Sunday, May 31, 2009

Meditation 17

"No man is an island, entire of itself; every man is a piece of the continent, a part of the main. If a clod be washed away by the sea, Europe is the less, as well as if a promontory were, as well as if a manor of thy friend's or of thine own were. Any man's death diminishes me, because I am involved in mankind; and therefore never send to know for whom the bell tolls; it tolls for thee..."
--John Donne, Meditation 17

George Tiller is dead.

I am heartbroken, angry and sick at heart, all at once.I feel as though I've been punched in the stomach.

Tiller has long been a focal point of protest by abortion opponents because his clinic, Women's Health Care Services at 5107 E. Kellogg, is one of the few in the country where late-term abortions are performed.

"It's a terrible loss. I'm just really sad about the whole thing," said a former employee of the clinic who asked not to be identified. "He was a great guy. I understand people were against a lot of what he did, but for those who he helped, they'll never forget the kind of person he was."

He went through a lot to help those people:

Protesters blockaded Tiller's clinic during Operation Rescue's "Summer of Mercy" protests during the summer of 1991, and Tiller was shot by Rachelle Shannon at his clinic in 1993. Tiller was wounded in both arms, and Shannon remains in prison for the shooting.

The clinic was bombed in June 1986, and was severely vandalized earlier this month. According to the Associated Press, his lawyer said wires to security cameras and outdoor lights were cut and that the vandals also cut through the roof and plugged the buildings' downspouts. Rain poured through the roof and caused thousands of dollars of damage in the clinic. Tiller reportedly asked the FBI to investigate the incident.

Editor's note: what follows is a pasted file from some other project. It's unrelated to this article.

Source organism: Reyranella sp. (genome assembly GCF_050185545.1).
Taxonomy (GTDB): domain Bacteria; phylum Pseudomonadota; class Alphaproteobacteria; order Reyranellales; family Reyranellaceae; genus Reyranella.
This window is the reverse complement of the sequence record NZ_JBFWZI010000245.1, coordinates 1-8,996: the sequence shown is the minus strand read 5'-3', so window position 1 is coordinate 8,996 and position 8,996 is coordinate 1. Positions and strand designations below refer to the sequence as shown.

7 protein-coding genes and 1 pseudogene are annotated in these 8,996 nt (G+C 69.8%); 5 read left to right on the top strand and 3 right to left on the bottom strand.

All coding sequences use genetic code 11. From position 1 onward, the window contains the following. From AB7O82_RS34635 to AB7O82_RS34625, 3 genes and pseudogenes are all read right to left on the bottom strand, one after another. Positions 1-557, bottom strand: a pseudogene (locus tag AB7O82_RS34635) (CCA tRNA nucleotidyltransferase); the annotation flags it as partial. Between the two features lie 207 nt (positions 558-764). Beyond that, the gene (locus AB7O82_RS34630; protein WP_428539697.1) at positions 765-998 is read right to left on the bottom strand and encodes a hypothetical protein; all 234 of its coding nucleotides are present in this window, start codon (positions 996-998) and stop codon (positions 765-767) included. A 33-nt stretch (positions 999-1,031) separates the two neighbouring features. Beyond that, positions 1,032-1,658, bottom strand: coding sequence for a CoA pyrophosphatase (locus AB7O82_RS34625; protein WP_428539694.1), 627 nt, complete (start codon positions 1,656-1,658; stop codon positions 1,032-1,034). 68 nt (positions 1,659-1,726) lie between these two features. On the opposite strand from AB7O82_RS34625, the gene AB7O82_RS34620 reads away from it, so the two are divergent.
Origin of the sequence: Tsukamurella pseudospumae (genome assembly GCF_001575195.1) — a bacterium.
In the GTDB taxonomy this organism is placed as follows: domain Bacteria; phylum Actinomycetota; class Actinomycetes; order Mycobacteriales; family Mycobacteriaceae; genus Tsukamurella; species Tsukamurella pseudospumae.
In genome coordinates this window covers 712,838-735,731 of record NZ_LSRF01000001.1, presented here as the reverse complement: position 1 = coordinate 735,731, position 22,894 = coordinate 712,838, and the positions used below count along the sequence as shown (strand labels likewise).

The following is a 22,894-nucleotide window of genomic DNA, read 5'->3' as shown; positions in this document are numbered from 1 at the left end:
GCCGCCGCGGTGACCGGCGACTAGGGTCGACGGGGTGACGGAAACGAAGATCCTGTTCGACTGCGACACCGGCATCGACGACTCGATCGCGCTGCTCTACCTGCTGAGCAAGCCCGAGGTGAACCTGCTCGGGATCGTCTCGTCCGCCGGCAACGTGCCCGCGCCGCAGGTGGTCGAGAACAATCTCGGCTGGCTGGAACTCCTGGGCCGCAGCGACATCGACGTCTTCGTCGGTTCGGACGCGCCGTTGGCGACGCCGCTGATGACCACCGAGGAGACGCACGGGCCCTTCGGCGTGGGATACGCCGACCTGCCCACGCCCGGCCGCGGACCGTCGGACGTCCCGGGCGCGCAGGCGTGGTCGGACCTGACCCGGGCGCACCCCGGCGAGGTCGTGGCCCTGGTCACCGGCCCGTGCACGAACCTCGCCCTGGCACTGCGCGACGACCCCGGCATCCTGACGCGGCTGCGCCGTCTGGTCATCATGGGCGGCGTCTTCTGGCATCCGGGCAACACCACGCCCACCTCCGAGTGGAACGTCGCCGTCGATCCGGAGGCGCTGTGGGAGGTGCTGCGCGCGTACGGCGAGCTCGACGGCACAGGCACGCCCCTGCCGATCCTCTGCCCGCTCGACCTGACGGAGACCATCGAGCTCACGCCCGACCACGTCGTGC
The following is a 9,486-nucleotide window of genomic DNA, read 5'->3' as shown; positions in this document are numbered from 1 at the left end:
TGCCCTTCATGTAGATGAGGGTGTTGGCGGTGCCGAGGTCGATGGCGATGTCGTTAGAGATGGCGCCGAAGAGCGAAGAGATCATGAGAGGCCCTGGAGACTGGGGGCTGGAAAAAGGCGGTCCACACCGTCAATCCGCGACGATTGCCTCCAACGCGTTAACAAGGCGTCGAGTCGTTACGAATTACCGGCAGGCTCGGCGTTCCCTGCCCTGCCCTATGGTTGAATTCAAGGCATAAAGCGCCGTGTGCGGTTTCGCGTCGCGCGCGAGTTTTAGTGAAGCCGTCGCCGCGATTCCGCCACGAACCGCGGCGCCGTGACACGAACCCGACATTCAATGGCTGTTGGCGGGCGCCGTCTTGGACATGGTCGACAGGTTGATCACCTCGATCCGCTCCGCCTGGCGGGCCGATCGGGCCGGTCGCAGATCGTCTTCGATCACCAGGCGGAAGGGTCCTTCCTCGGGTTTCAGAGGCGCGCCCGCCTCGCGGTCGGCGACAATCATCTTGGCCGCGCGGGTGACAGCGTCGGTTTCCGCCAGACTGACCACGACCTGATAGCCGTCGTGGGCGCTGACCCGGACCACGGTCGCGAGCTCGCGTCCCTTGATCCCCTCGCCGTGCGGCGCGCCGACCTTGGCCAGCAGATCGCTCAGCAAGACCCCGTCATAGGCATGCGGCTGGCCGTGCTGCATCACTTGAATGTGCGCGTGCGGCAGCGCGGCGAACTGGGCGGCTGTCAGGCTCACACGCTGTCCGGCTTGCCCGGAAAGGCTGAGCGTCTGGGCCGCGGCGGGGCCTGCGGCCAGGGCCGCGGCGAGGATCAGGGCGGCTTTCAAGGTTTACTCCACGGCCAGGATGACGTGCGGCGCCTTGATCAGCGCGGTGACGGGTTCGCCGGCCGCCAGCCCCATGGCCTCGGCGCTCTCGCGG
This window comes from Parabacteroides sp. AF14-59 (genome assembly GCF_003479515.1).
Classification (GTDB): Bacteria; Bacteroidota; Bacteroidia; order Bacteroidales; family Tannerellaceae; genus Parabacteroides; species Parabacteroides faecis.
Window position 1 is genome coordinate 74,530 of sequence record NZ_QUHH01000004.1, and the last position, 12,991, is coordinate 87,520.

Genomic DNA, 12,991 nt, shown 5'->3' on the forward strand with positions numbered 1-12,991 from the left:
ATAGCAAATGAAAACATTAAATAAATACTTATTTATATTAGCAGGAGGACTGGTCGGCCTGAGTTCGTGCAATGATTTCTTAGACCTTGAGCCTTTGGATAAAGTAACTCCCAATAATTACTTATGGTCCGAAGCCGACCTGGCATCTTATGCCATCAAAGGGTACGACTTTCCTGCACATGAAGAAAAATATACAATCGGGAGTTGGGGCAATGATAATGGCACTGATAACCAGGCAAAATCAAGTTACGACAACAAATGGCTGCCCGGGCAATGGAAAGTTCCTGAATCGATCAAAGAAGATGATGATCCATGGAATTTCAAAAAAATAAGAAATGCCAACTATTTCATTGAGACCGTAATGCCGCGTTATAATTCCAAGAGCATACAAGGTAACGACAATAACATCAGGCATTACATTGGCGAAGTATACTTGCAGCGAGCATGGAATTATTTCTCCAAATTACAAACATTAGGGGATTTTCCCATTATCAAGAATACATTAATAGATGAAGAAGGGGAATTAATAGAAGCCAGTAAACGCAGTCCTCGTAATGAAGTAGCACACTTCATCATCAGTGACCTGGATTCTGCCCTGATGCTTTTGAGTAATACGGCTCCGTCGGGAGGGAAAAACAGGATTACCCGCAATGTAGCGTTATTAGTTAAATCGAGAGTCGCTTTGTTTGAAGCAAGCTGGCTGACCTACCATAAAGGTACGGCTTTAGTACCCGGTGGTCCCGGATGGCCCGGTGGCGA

I read about him somewhere years ago and I remember being shocked that anyone would have done such things to such a man and deeply grateful for his service. His story stuck with me ever since. As soon as I read the headline I was hoping that name was ringing the wrong bell, but to my deep sadness, I was right.

(The epigram, I know, is cliche and overused, but it encapsulates the way I feel connected to him and to this.)

As Digby said,

If you think that women should have to endanger their lives in order to give birth to a fetus with no brain, then you probably think this man was a murderer. For the women who went to him, and for whom he put up with a horrifying amount of harrassment and violence before they finally managed to kill him, he was a Godsend.

May he rest in peace.

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